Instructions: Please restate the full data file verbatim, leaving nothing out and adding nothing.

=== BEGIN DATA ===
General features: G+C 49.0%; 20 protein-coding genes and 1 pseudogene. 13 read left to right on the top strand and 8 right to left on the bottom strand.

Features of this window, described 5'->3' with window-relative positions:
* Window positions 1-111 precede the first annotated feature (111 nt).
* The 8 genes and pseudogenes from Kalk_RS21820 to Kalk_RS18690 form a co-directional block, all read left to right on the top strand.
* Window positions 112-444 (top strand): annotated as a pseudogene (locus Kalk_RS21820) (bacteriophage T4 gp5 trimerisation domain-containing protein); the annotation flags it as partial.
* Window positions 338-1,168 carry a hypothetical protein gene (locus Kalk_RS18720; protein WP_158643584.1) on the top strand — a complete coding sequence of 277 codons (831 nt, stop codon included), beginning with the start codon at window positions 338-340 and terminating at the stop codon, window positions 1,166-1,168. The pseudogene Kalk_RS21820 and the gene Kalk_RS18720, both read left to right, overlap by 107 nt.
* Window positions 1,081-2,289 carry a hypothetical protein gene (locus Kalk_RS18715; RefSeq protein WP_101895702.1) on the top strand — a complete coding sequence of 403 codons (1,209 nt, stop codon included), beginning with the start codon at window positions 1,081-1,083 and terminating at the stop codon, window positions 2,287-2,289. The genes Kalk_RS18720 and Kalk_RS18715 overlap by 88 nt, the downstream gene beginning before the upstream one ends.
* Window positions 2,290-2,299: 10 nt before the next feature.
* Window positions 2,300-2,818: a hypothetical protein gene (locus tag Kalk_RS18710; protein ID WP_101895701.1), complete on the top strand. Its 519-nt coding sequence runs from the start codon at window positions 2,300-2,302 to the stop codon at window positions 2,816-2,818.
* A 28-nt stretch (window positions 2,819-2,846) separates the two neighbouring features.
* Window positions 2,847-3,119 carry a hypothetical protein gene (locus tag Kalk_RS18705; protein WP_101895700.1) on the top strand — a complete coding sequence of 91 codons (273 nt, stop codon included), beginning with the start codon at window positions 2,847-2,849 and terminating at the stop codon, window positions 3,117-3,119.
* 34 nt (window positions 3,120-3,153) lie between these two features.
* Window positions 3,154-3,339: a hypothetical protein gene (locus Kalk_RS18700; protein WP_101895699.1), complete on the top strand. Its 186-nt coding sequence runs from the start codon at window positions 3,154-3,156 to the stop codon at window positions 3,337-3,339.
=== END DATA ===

General features: G+C 49.0%; 20 protein-coding genes and 1 pseudogene. 13 read left to right on the top strand and 8 right to left on the bottom strand.

Features of this window, described 5'->3' with window-relative positions:
* Window positions 1-111 precede the first annotated feature (111 nt).
* The 8 genes and pseudogenes from Kalk_RS21820 to Kalk_RS18690 form a co-directional block, all read left to right on the top strand.
* Window positions 112-444 (top strand): annotated as a pseudogene (locus Kalk_RS21820) (bacteriophage T4 gp5 trimerisation domain-containing protein); the annotation flags it as partial.
* Window positions 338-1,168 carry a hypothetical protein gene (locus Kalk_RS18720; protein WP_158643584.1) on the top strand — a complete coding sequence of 277 codons (831 nt, stop codon included), beginning with the start codon at window positions 338-340 and terminating at the stop codon, window positions 1,166-1,168. The pseudogene Kalk_RS21820 and the gene Kalk_RS18720, both read left to right, overlap by 107 nt.
* Window positions 1,081-2,289 carry a hypothetical protein gene (locus Kalk_RS18715; RefSeq protein WP_101895702.1) on the top strand — a complete coding sequence of 403 codons (1,209 nt, stop codon included), beginning with the start codon at window positions 1,081-1,083 and terminating at the stop codon, window positions 2,287-2,289. The genes Kalk_RS18720 and Kalk_RS18715 overlap by 88 nt, the downstream gene beginning before the upstream one ends.
* Window positions 2,290-2,299: 10 nt before the next feature.
* Window positions 2,300-2,818: a hypothetical protein gene (locus tag Kalk_RS18710; protein ID WP_101895701.1), complete on the top strand. Its 519-nt coding sequence runs from the start codon at window positions 2,300-2,302 to the stop codon at window positions 2,816-2,818.
* A 28-nt stretch (window positions 2,819-2,846) separates the two neighbouring features.
* Window positions 2,847-3,119 carry a hypothetical protein gene (locus tag Kalk_RS18705; protein WP_101895700.1) on the top strand — a complete coding sequence of 91 codons (273 nt, stop codon included), beginning with the start codon at window positions 2,847-2,849 and terminating at the stop codon, window positions 3,117-3,119.
* 34 nt (window positions 3,120-3,153) lie between these two features.
* Window positions 3,154-3,339: a hypothetical protein gene (locus Kalk_RS18700; protein WP_101895699.1), complete on the top strand. Its 186-nt coding sequence runs from the start codon at window positions 3,154-3,156 to the stop codon at window positions 3,337-3,339.